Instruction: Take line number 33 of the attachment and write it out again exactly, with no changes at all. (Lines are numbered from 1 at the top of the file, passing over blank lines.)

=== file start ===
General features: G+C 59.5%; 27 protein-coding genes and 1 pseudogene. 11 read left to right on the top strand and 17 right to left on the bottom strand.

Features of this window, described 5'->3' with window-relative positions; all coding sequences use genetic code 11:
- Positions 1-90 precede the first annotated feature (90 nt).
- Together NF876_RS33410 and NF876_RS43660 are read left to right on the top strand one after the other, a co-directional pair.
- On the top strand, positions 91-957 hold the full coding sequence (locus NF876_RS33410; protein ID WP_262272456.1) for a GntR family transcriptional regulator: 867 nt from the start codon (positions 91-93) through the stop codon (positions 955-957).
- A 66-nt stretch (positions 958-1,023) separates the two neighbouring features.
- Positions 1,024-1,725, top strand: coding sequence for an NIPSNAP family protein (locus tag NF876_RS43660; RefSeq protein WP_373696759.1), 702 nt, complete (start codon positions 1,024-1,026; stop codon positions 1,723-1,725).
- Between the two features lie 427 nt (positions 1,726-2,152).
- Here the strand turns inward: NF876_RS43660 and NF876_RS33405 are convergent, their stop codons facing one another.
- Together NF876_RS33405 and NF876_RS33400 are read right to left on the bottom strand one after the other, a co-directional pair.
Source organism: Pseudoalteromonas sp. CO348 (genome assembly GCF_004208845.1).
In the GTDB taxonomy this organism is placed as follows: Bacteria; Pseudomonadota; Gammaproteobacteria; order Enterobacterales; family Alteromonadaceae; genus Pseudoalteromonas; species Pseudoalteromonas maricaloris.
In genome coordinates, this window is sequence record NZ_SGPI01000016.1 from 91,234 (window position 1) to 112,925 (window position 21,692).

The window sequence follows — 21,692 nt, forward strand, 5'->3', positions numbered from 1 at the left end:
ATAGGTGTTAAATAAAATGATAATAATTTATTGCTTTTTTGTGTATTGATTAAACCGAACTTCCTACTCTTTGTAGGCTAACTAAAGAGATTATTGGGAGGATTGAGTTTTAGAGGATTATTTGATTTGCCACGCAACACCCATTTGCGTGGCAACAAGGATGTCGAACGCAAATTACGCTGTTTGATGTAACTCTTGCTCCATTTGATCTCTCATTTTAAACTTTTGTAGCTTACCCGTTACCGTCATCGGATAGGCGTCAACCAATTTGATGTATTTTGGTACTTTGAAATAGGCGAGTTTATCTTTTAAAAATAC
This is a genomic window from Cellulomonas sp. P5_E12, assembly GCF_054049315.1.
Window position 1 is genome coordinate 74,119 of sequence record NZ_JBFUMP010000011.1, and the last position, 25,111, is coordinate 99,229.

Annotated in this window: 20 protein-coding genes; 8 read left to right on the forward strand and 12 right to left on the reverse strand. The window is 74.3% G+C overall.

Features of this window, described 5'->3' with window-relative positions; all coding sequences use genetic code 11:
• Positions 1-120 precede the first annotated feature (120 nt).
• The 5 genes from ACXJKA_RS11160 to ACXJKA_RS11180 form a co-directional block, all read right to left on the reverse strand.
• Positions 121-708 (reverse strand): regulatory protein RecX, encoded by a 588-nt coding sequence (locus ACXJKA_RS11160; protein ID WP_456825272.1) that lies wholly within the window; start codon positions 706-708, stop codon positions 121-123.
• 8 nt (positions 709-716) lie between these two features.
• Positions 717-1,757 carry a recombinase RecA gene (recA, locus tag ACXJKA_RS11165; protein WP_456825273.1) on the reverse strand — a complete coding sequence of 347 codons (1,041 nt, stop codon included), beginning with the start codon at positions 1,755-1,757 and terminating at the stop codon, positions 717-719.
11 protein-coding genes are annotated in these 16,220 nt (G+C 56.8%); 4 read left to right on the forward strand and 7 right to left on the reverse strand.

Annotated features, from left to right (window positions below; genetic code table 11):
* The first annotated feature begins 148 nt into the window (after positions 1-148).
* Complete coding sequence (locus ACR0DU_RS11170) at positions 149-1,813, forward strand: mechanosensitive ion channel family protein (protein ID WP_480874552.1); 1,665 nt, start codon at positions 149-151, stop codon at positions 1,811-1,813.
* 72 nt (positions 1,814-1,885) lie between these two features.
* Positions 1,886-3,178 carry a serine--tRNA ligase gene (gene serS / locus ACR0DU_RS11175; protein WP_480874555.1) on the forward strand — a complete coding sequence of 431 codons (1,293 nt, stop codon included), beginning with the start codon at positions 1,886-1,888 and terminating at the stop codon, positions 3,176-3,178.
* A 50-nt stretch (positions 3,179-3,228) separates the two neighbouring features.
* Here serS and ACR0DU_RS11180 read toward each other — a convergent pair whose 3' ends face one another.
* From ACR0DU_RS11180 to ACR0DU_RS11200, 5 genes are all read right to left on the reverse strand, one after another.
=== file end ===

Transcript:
* From ACR0DU_RS11180 to ACR0DU_RS11200, 5 genes are all read right to left on the reverse strand, one after another.